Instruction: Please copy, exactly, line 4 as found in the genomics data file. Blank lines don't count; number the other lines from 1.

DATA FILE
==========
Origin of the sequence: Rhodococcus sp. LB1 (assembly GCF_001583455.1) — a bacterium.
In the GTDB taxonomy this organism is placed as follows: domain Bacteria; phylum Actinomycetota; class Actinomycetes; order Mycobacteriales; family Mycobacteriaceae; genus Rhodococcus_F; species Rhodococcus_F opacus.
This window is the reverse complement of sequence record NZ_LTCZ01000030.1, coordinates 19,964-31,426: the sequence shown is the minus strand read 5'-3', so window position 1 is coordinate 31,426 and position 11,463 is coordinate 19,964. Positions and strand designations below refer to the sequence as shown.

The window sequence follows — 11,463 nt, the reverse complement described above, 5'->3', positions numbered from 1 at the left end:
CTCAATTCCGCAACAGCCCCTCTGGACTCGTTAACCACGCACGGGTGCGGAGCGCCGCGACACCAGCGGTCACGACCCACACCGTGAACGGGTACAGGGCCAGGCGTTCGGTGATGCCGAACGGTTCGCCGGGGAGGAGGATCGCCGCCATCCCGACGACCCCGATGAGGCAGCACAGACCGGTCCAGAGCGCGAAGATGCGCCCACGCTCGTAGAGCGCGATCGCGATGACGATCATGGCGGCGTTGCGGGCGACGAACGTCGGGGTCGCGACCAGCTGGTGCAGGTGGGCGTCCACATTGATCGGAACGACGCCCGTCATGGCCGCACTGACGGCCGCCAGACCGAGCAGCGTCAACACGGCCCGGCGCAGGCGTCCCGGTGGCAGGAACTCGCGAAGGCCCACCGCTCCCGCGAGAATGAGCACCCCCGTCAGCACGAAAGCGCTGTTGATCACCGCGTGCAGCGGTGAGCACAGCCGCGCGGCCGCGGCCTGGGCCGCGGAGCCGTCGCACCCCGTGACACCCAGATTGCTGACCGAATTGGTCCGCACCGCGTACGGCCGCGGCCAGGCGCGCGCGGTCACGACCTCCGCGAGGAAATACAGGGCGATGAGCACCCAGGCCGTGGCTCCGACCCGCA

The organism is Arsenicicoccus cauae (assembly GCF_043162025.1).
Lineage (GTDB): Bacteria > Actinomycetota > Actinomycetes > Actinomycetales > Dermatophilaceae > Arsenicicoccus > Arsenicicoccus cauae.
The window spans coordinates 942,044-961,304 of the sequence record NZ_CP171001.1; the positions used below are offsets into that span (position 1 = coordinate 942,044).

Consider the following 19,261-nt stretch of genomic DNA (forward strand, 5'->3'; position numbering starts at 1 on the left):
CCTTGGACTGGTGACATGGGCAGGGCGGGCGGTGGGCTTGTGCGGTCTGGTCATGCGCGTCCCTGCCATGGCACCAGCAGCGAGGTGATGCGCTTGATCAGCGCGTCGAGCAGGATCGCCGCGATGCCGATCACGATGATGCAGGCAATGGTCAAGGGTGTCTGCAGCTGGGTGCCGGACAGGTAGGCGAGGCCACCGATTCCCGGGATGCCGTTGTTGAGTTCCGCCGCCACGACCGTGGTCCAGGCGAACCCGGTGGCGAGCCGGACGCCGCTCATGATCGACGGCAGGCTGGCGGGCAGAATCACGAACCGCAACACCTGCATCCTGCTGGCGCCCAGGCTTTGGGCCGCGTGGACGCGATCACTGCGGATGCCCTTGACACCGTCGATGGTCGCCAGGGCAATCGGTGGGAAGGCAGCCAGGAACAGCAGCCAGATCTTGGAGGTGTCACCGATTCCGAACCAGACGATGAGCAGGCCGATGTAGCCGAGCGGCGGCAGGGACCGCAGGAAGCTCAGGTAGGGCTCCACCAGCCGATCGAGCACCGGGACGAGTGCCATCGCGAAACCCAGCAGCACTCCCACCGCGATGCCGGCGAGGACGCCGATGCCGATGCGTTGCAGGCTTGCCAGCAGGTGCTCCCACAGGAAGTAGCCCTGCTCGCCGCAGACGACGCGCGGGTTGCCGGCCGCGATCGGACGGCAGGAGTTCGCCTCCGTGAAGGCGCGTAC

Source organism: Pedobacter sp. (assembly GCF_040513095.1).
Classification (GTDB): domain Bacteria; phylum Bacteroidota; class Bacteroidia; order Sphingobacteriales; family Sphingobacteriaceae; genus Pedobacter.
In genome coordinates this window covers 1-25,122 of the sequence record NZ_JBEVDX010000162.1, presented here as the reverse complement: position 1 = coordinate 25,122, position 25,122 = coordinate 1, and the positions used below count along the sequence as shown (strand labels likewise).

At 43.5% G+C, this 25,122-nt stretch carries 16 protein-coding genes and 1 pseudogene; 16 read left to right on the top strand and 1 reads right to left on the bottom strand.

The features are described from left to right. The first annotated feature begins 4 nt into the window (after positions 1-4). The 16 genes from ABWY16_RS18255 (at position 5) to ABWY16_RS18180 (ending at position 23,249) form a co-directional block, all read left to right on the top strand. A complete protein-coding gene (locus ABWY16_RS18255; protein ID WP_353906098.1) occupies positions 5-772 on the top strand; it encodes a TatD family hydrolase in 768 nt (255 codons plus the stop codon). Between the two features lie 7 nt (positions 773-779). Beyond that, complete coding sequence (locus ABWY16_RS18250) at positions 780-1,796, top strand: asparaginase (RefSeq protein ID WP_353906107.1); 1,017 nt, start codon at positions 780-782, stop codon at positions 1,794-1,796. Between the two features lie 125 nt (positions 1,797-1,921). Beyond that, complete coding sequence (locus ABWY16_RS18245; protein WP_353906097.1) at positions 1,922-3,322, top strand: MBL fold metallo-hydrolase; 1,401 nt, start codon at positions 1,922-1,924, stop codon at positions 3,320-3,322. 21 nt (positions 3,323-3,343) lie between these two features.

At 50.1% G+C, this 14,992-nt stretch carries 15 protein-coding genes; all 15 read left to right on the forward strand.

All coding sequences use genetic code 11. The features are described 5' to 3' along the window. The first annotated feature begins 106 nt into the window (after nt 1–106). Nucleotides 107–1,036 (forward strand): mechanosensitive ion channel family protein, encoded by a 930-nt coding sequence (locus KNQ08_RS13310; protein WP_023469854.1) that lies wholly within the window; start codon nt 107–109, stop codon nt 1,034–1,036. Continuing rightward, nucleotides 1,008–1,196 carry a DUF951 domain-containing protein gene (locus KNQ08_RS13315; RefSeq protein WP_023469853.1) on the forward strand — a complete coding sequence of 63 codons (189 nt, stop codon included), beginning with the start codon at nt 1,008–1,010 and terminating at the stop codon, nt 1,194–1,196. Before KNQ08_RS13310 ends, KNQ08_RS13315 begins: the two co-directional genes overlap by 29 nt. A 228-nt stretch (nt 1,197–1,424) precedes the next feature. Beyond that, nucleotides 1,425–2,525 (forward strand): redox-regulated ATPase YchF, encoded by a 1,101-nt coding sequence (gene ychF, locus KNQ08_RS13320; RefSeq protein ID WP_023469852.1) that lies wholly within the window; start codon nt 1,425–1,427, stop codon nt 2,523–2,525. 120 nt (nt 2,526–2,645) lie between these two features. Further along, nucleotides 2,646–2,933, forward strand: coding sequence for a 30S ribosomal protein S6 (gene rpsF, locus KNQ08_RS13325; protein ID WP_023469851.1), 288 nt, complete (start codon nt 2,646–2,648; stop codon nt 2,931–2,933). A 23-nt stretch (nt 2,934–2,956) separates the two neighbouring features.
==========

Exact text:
The window sequence follows — 11,463 nt, the reverse complement described above, 5'->3', positions numbered from 1 at the left end: